Hole: "Doll Parts"

Bee Gees: "Stayin' Alive"

Stevie Nicks: "Landslide"

NIirvana: "About A Girl"

Mazzy Star: "Fade Into You"

<3 Frances

Thursday, April 13, 2017

Realistic Health Goals and Letting Go of Control

Hi, friends <3.  I'm more awake this morning than I usually am, which is saying a lot because I'm typically out of the apartment by 7:20 every weekday.  Don't think that's because I like getting out that early, though--if I had it my way, work wouldn't start until much later in the day, even though I'm much more of a "morning person" than I am a night owl.  I used to be a night owl, and I still really love TGIF movie nights, but work obligations have forced me to adapt to a morning-oriented routine. I've found that getting up and dancing on Saturday and Sunday mornings has helped me to adjust because it gives me a positive association with earliness.

dancing + chocolate + books = happiness

Anyway, with my increased energy this morning (which I assure you will likely fade before my first class, lol), I got to thinking about control and societal expectations and ideas surrounding control. There's no doubt in my mind that most people have some sort of innate desire to be in control. It's comforting to feel like you've got a grip on what's going on at all times, and that makes a lot of sense given evolution. I mean, when in survival mode, control can be beneficial. It provides reassurance that things will work out at least enough that you and your family will live another day. But, like everything, control has a "shadow side," and sometimes the very things you think you need to control/are controlling end up controlling you.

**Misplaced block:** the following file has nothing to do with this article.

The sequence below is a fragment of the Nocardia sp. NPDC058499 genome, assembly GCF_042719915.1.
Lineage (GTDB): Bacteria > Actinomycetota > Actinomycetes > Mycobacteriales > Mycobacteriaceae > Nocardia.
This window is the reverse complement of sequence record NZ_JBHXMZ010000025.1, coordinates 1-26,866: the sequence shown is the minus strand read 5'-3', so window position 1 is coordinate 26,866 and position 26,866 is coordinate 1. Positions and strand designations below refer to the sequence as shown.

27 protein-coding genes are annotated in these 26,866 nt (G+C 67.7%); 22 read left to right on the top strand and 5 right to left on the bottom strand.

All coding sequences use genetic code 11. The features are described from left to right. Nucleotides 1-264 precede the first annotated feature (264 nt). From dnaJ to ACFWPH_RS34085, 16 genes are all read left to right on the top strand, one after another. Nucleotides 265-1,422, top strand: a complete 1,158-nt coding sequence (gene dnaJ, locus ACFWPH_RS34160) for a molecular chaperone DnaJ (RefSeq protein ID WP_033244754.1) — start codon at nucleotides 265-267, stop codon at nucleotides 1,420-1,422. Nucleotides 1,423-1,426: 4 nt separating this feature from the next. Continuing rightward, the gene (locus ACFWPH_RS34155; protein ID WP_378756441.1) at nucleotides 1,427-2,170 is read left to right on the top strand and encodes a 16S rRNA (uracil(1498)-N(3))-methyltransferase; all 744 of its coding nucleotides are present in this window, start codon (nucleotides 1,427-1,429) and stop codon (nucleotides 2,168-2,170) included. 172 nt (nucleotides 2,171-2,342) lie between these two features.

I know I've definitely struggled with control.  I'm a "creature of comfort" and really, really like routine and predictability.  Chaos = anxiety = ugh, and, as I mentioned earlier, society really does like to amp up the whole "be in control and everything will be fine!" mentality.  I'm still just "seeing the light" with these messages, too, so I'm by no means immune to them, but it's been helpful to be more aware of them.  I mean, look around you . . . so many magazines, articles, ads, etc., feature actors and models talking about their rigid fitness regimes or diet plans or daily schedules.  Don't get me wrong--I'm all about feeling healthy and happy and making life a happy, relaxed place for yourself, but I've been slowly realizing over the years that sometimes giving into all these media messages is really unhealthy.  Everywhere we look, there is a celebrity describing her "typical day.":